Teen Wolf (1985): a recap (part 1 of 3): Beavers vs. Dragons

In 1985, Michael J. Fox appeared in a wildly successful science-fiction comedy film that made over fifty times its original budget, became an instant ’80s classic, spawned a number of sequels and spin-offs, and developed a cult following that goes on strong to this day.

He also appeared in Back to the Future that same year.


But today, we’re talking about Teen Wolf. Following the success of Valley Girl (1983), Atlantic Entertainment Group decided they wanted their own cheap teen movie that could be a mega-hit. With his writing partner Matthew Wiesman, Jeph Loeb penned a script in three weeks about an average teenage boy who finds out he’s a werewolf. Instead of being chased out of town with torches and pitchforks, the teen would become a better basketball player.

There really is no originality in Hollywood, is there?

Michael J. Fox shot the movie while Family Ties was on a production break due to the pregnancy of Fox’s TV mom Meredith Baxter-Birney. Although Teen Wolf was completed first, the film was released two months after Back to the Future. While Back to the Future dominated the box office that summer, Teen Wolf also did extremely well, earning about $80 million against its $1.2 million budget, which is roughly what it costs to shoot a Crest commercial today.

Critics were not impressed by the movie—Vincent Canby of The New York Times called it “aggressively boring“—but Teen Wolf‘s financial success allowed for a sequel starring Jason Bateman in his first major film role, a cartoon spin-off, a spiritual successor (1989’s Teen Witch starring Robin Lively, which was originally envisioned as a female version of Teen Wolf), and a pretty decent MTV adaptation that ran for six seasons.

Michael J. Fox has distanced himself from the movie, saying in his autobiography, “Looking back, I had no idea what I was thinking,” but Loeb is pretty proud of the film, saying, “It really set out to be the movie that you saw, and I don’t know how many people are lucky enough to say that in this business.”

So who’s right here? Is Teen Wolf a painfully dated ’80s embarrassment like fanny packs, acid washed jeans, or Reaganomics? Or is it prime example of how comedy can be combined with the supernatural horror?

Put down the silver bullets and enjoy the full moon, because we’re about to go back to high school and transform into a teen wolf.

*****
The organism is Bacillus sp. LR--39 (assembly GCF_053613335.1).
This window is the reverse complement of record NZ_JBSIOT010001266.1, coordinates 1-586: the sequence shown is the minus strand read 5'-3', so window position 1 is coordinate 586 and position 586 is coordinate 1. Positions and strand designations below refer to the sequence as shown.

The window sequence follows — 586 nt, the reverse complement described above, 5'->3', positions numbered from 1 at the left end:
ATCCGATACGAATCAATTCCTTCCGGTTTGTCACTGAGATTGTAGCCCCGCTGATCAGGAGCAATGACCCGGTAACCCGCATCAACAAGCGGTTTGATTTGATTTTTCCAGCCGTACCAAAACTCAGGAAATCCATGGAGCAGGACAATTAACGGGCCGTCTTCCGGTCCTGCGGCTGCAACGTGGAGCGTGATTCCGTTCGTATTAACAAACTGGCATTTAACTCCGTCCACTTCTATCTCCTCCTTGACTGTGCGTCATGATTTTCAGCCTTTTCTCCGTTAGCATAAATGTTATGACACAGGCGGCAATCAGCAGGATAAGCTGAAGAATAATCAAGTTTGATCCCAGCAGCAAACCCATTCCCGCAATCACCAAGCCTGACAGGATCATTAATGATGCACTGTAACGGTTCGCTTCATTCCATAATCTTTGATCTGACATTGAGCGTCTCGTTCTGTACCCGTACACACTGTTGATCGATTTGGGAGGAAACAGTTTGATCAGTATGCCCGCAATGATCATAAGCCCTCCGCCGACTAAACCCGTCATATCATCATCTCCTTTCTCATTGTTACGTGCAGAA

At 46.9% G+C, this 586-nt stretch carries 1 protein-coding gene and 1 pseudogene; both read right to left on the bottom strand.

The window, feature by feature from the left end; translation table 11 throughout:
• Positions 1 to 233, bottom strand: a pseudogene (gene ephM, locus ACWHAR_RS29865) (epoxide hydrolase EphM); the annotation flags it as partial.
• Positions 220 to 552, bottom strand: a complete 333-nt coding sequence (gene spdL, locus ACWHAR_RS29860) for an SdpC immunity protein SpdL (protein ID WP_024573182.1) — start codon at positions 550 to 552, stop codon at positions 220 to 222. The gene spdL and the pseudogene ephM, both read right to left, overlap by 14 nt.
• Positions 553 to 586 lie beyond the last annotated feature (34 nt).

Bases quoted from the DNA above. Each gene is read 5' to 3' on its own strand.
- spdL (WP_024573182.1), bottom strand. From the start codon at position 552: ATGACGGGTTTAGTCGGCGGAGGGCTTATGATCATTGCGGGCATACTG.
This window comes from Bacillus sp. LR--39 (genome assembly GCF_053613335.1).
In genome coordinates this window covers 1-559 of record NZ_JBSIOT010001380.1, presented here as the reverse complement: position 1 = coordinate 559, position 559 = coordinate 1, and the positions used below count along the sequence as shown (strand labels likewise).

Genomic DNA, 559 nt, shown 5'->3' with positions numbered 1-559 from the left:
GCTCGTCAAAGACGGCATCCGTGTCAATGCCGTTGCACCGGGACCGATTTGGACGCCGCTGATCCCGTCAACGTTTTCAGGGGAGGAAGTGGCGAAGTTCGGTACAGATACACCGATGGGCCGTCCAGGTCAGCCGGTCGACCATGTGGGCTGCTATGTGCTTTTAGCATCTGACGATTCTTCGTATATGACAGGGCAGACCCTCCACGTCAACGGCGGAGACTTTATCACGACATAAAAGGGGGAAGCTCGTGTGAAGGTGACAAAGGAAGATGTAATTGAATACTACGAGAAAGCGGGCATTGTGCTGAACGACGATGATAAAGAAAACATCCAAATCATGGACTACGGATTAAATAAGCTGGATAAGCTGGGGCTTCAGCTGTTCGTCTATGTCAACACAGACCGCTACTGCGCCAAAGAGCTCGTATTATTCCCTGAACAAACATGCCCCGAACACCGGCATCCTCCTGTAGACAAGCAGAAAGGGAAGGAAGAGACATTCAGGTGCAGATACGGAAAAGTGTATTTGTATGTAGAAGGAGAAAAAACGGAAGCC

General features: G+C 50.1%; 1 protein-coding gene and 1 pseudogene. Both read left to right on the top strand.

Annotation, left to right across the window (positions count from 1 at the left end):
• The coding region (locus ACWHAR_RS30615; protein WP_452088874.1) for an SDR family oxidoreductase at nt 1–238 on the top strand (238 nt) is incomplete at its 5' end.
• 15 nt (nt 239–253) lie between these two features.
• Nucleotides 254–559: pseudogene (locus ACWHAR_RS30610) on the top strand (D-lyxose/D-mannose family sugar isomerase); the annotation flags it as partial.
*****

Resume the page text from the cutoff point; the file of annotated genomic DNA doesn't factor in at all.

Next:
The film opens on our very sweaty hero Scott (seriously, in all of the basketball scenes in this movie, everyone looks like they just hopped out of the shower and didn’t have time to towel off) playing basketball against his school’s rival, the Dragons. Scott misses a free throw, and the Dragons take control of the ball again. Come on, kid! Get’cha head in the game! Scott certainly needs some musical encouragement from Zac Efron, because he’s running himself ragged on court while his team, the Beavers, are losing 11 to 51.

To be fair, the Dragons look like a bunch of ringers brought in from a minor league basketball team. I know Michael J. Fox was 24 when he filmed this movie, but sweet Lord, the Dragons look like they should be playing the parents of high schoolers, not playing against them.

“Yeah, can we wrap this up? I gotta pick up my kid from this school.”

Everyone is bored watching the Beavers lose, and they don’t have smartphones to entertain themselves, so the coach tries to forfeit the game so everyone can go home early. Unfortunately, the other coach refuses to let a forfeit sully his players’ county records, and he insists there’s a lot to learn from losing. Huh, says the guy who’s not losing!

In the last seconds, Scott steals the ball away from Mick, a Dragons player, by growling at him, and makes a last-ditch effort to score a shot before the buzzer runs out.

Everyone holds their breath in suspense.

“This is it! This shot will give us the 60 points we need to win the game! That’s how basketball works, right?”

Sadly, Scott does not make this last-second, entirely irrelevant shot, to the heartbreak of everyone in the crowd. To be fair, everyone should be amazed that someone as tiny as Michael J. Fox was able to chuck the ball halfway across the court, but no, everyone wants to sulk about how much the Beavers suck.

In the locker room, the players snipe at each other, and Scott complains about the stinky liverwurst sandwich belonging to his teammate who’s basically the Young Chris Farley.

“I don’t have to put up with your shit, Michael J. Fox. I’m going to be on SNL in ten years!”

Thankfully, a guy named Stiles is here to rally everyone’s spirits. Stiles is great, you guys. Now I know why all those Tumblr fangirls were always freaking out over Stiles. At first I thought it was because of Dylan O’Brien’s boyish good looks, but no, the character of Stiles radiates coolness. He just walks into the guys’ locker room like it’s no big thing and immediately tries to hustle everyone for some cash to buy a keg for the party later that night. He even tries to hustle the Dragons!

Scott gives Stiles two bucks for the keg and finishes changing out of his uniform. He notices a six-inch long chest hair and tries to ask Coach Finnstock about “going through changes.” I guess even in the ’80s, sex education was pretty much nonexistent.

Scott tries to quit the team, but Coach refuses to let him because, as crappy as Scotty is, he’s still one of the team’s best players. So Scott has to stay on the team and get humiliated game after game instead of doing something more fun like going to the mall or figuring out where babies really come from. Scott tries to complain about his sucky life to his best friend Boof, but she’s useless. When he worries about ending up like some average loser working in town at his dad’s hardware store, all Boof has to say is that she likes their town and his dad is nice.